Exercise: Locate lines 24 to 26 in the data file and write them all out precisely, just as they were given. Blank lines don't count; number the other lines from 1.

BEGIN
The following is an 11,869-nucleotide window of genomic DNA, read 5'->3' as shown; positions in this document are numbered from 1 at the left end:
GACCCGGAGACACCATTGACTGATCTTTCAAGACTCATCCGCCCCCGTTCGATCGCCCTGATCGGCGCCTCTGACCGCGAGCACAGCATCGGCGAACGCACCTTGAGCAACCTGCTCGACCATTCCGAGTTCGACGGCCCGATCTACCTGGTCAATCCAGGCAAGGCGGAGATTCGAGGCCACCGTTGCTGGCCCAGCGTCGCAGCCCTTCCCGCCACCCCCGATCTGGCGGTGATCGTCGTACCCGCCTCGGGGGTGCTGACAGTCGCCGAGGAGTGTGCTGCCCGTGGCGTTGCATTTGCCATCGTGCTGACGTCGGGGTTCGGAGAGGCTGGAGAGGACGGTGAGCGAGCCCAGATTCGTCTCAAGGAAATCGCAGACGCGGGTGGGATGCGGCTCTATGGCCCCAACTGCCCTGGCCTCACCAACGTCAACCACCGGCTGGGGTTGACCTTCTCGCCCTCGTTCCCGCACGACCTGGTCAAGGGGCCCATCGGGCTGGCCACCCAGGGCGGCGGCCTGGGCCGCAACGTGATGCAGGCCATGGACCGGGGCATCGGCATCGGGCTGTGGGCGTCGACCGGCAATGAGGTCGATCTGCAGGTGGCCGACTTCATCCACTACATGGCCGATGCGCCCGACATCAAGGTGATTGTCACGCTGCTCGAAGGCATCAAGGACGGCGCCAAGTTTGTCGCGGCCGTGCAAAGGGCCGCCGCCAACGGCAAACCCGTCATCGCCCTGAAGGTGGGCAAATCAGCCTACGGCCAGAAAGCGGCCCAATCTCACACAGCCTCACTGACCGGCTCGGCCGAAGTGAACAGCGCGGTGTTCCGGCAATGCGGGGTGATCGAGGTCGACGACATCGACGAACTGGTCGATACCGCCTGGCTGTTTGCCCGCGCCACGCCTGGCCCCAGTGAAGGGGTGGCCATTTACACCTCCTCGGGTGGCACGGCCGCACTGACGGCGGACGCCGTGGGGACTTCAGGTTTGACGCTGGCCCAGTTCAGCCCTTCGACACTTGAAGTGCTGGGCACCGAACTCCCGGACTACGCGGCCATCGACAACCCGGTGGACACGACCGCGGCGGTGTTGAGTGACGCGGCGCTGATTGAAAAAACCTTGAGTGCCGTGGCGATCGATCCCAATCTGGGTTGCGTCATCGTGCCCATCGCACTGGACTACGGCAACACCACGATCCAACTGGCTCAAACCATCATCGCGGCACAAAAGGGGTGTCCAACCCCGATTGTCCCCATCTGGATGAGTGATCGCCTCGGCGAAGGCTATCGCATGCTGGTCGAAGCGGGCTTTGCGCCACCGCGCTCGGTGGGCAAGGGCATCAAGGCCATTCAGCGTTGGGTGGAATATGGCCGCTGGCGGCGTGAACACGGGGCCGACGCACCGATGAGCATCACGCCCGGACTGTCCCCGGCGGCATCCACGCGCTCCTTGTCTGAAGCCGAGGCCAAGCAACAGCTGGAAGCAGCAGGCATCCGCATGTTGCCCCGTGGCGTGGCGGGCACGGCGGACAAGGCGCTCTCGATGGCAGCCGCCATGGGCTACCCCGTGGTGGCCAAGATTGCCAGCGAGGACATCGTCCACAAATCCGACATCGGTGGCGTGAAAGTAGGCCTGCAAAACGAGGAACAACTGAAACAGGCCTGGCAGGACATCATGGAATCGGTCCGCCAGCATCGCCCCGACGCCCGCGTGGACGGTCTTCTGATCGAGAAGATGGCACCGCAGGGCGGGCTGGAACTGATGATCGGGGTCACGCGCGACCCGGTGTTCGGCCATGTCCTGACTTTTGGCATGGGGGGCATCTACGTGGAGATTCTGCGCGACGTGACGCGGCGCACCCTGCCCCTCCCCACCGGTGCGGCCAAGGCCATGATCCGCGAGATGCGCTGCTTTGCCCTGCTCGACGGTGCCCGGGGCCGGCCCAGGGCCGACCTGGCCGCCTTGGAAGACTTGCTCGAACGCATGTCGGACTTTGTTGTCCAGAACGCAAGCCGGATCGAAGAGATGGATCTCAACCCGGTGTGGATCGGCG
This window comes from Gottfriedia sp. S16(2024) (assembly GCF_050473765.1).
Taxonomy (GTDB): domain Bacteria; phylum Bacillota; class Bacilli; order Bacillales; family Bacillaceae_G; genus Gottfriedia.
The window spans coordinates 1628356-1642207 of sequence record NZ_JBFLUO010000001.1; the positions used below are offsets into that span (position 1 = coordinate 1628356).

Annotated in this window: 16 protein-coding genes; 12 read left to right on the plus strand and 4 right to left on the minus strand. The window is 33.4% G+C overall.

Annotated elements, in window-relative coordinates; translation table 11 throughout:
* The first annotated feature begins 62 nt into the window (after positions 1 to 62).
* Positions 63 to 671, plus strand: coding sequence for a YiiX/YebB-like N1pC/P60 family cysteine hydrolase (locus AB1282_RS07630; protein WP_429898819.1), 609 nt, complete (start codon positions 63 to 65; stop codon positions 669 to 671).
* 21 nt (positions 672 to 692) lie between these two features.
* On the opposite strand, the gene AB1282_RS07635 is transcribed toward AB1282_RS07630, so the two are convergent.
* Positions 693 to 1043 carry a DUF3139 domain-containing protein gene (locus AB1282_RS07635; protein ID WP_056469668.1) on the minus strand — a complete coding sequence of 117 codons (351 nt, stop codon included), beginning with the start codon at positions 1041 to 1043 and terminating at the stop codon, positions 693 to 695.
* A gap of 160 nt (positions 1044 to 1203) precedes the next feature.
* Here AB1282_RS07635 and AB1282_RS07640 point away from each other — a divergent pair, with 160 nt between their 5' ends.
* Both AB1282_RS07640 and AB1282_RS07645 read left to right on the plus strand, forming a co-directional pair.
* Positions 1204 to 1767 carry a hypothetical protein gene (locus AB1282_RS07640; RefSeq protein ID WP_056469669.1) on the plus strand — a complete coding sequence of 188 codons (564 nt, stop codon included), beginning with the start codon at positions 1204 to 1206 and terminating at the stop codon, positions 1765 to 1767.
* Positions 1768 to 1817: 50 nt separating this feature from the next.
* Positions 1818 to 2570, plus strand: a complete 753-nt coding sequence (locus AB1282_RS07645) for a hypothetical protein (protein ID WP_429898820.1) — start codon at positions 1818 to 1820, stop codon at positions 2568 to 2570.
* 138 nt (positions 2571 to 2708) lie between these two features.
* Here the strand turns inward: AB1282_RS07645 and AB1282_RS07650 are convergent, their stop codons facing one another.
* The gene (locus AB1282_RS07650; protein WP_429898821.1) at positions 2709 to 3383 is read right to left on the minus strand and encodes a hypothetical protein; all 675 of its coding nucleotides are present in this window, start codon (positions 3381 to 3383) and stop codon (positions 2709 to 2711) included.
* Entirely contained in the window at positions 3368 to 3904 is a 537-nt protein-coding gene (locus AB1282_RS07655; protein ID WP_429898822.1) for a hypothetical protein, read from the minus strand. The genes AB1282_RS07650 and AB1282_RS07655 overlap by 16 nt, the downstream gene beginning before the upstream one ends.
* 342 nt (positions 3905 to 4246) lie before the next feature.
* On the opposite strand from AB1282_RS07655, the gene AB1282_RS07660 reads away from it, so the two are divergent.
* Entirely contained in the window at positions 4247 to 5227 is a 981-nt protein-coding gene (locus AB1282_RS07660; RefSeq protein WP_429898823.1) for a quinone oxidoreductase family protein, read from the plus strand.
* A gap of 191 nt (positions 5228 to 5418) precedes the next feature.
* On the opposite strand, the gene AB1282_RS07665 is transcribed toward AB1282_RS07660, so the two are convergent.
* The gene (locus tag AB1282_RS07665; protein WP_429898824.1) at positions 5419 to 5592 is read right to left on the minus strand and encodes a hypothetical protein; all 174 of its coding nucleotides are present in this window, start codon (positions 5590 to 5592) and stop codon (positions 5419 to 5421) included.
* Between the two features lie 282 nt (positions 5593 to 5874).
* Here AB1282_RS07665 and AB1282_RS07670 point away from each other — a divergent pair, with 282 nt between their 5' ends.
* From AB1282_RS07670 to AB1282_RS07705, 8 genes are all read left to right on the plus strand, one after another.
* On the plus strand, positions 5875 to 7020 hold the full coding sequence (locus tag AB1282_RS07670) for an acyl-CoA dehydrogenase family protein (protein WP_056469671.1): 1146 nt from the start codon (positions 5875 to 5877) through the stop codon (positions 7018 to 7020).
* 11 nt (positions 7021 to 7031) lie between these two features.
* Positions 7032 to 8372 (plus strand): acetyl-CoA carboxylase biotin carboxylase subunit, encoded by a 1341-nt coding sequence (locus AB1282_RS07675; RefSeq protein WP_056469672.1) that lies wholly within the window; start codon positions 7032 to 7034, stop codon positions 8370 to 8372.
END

* On the opposite strand from AB1282_RS07655, the gene AB1282_RS07660 reads away from it, so the two are divergent.
* Entirely contained in the window at positions 4247 to 5227 is a 981-nt protein-coding gene (locus AB1282_RS07660; RefSeq protein WP_429898823.1) for a quinone oxidoreductase family protein, read from the plus strand.
* A gap of 191 nt (positions 5228 to 5418) precedes the next feature.